Economic abuse is defined as a form of family violence that negatively impacts a person financially and undermines their efforts to become economically independent. It is not just about specific behaviours, but also the intent behind these behaviours.
Economic abuse is still a difficult problem for both survivors and service providers to identify and remedy. It is not clear what legal avenues are available and how services and organisations can best respond to economic abuse.
This project sought to explore and respond to the legal challenges to restoring survivors’ financial safety after their experiences of economic abuse.
The researchers examined the legal cases of 25 people who had taken out intervention orders through Wyndham Legal Service. All of the participants were women who were being abused by a man. This reflects previous research that shows that, as with other forms of family violence, women are more likely to be subject to economic abuse than men.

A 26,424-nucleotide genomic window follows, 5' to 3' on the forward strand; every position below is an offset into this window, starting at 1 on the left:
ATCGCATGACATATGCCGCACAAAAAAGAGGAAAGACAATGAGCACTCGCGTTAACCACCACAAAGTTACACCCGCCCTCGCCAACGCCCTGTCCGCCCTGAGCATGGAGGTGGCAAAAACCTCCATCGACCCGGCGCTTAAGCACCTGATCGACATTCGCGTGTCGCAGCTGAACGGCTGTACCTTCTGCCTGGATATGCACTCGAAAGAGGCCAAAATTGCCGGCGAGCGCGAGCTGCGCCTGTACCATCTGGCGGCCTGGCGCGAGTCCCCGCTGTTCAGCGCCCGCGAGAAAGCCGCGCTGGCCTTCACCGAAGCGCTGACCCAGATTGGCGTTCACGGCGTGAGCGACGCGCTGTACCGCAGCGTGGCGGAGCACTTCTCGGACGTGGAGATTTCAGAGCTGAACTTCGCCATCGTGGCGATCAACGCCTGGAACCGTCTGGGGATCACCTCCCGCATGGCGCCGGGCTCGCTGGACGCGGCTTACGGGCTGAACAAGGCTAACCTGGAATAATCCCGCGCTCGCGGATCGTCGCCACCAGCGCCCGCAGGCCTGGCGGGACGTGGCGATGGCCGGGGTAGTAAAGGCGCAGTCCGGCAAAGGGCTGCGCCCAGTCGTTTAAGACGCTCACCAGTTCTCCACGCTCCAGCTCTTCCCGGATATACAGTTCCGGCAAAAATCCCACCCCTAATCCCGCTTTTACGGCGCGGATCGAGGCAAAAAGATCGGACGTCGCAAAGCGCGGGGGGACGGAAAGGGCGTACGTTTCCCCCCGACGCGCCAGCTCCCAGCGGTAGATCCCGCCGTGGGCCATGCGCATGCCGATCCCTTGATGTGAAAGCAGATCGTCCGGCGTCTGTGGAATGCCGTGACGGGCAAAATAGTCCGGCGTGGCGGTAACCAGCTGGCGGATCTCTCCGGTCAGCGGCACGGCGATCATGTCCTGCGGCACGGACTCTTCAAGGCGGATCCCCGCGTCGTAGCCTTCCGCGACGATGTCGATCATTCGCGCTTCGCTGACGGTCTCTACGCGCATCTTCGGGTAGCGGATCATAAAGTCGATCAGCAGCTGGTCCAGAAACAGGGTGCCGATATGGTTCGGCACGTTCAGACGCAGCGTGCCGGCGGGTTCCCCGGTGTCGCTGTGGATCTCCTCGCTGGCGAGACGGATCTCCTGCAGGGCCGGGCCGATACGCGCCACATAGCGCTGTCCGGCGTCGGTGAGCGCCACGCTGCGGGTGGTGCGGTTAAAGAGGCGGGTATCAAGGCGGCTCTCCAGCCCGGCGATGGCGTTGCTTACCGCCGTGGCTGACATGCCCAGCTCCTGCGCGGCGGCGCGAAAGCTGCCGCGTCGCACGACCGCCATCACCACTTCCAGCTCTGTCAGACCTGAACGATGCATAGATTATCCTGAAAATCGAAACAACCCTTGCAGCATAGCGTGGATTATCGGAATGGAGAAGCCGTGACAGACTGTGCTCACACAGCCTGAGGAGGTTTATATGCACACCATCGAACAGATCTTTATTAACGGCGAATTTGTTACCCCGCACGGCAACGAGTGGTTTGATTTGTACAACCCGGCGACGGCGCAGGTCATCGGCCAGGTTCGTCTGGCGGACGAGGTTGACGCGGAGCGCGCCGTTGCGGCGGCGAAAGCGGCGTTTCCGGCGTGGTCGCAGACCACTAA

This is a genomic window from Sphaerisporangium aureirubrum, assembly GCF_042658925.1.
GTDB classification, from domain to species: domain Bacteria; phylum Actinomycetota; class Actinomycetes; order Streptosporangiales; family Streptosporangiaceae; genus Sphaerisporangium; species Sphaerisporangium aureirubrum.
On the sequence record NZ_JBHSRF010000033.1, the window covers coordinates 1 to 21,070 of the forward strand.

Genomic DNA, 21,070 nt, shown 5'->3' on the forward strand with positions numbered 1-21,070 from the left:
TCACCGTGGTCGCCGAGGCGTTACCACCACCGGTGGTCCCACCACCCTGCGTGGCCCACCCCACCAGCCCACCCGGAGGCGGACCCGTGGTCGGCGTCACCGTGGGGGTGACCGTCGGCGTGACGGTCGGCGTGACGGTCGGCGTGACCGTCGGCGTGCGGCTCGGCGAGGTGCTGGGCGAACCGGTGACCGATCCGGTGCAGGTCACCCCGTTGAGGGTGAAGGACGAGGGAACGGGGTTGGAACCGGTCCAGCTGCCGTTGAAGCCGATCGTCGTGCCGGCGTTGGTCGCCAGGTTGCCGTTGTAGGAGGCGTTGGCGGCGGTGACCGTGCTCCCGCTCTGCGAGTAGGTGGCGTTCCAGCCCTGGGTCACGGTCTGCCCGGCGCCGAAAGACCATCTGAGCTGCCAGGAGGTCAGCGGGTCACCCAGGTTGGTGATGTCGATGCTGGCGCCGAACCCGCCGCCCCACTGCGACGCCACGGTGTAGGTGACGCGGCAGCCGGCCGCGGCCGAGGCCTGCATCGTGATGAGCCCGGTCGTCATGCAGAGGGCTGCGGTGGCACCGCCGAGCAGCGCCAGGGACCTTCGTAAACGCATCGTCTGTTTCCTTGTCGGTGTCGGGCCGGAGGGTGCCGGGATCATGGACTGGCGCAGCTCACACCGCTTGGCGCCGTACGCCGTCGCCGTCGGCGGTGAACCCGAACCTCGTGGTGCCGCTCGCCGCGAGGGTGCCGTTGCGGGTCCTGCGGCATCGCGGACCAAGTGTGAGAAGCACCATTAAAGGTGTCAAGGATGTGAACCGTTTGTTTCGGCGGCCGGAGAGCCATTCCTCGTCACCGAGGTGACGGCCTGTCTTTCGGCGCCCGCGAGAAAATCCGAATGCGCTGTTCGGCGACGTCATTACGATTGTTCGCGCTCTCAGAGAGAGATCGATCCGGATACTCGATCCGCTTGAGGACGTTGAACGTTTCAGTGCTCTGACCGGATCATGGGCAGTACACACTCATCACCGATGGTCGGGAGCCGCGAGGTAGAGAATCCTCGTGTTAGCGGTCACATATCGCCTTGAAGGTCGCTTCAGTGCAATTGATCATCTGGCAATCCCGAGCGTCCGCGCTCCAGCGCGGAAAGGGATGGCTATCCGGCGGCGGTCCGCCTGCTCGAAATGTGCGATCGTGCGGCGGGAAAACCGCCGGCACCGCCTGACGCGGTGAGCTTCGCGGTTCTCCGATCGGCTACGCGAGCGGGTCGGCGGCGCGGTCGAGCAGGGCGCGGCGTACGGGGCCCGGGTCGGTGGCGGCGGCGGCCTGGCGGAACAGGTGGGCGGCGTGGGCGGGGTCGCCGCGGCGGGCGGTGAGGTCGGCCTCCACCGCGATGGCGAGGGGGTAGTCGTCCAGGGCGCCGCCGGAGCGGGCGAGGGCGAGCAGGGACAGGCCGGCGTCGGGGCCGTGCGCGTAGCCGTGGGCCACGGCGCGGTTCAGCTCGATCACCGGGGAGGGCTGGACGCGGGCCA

All of the relationships in the case studies were intimate partner relationships, and economic abuse almost always co-existed with other forms of family violence. There were also examples of the abuse extending beyond the partner relationship, with abusers’ families having a key role in the abuse, and survivors’ families being impacted by it.
This report aims to improve understanding of the financial issues faced by women in situations of family violence, and ultimately to provide them with better services to help them recover.